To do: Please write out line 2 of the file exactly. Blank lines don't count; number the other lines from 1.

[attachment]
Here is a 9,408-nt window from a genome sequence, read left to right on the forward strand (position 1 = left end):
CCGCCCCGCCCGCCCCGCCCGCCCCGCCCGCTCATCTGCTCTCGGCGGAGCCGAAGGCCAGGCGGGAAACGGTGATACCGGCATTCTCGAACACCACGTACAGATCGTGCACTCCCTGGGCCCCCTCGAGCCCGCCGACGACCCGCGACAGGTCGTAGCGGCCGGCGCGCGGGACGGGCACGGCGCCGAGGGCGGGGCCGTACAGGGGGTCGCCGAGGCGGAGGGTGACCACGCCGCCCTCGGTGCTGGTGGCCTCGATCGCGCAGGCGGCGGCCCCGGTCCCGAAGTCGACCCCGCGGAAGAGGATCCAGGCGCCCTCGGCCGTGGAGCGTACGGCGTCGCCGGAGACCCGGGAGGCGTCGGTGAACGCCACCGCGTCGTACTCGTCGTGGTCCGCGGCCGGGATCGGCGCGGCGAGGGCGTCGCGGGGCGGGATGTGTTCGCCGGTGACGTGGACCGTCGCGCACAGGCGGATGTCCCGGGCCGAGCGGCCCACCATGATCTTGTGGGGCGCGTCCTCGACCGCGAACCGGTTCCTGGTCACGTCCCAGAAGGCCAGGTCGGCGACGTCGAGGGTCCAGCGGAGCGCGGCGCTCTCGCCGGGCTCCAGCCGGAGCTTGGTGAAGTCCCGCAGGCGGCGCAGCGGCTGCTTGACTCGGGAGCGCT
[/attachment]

CCGCCCCGCCCGCCCCGCCCGCCCCGCCCGCTCATCTGCTCTCGGCGGAGCCGAAGGCCAGGCGGGAAACGGTGATACCGGCATTCTCGAACACCACGTACAGATCGTGCACTCCCTGGGCCCCCTCGAGCCCGCCGACGACCCGCGACAGGTCGTAGCGGCCGGCGCGCGGGACGGGCACGGCGCCGAGGGCGGGGCCGTACAGGGGGTCGCCGAGGCGGAGGGTGACCACGCCGCCCTCGGTGCTGGTGGCCTCGATCGCGCAGGCGGCGGCCCCGGTCCCGAAGTCGACCCCGCGGAAGAGGATCCAGGCGCCCTCGGCCGTGGAGCGTACGGCGTCGCCGGAGACCCGGGAGGCGTCGGTGAACGCCACCGCGTCGTACTCGTCGTGGTCCGCGGCCGGGATCGGCGCGGCGAGGGCGTCGCGGGGCGGGATGTGTTCGCCGGTGACGTGGACCGTCGCGCACAGGCGGATGTCCCGGGCCGAGCGGCCCACCATGATCTTGTGGGGCGCGTCCTCGACCGCGAACCGGTTCCTGGTCACGTCCCAGAAGGCCAGGTCGGCGACGTCGAGGGTCCAGCGGAGCGCGGCGCTCTCGCCGGGCTCCAGCCGGAGCTTGGTGAAGTCCCGCAGGCGGCGCAGCGGCTGCTTGACTCGGGAGCGCT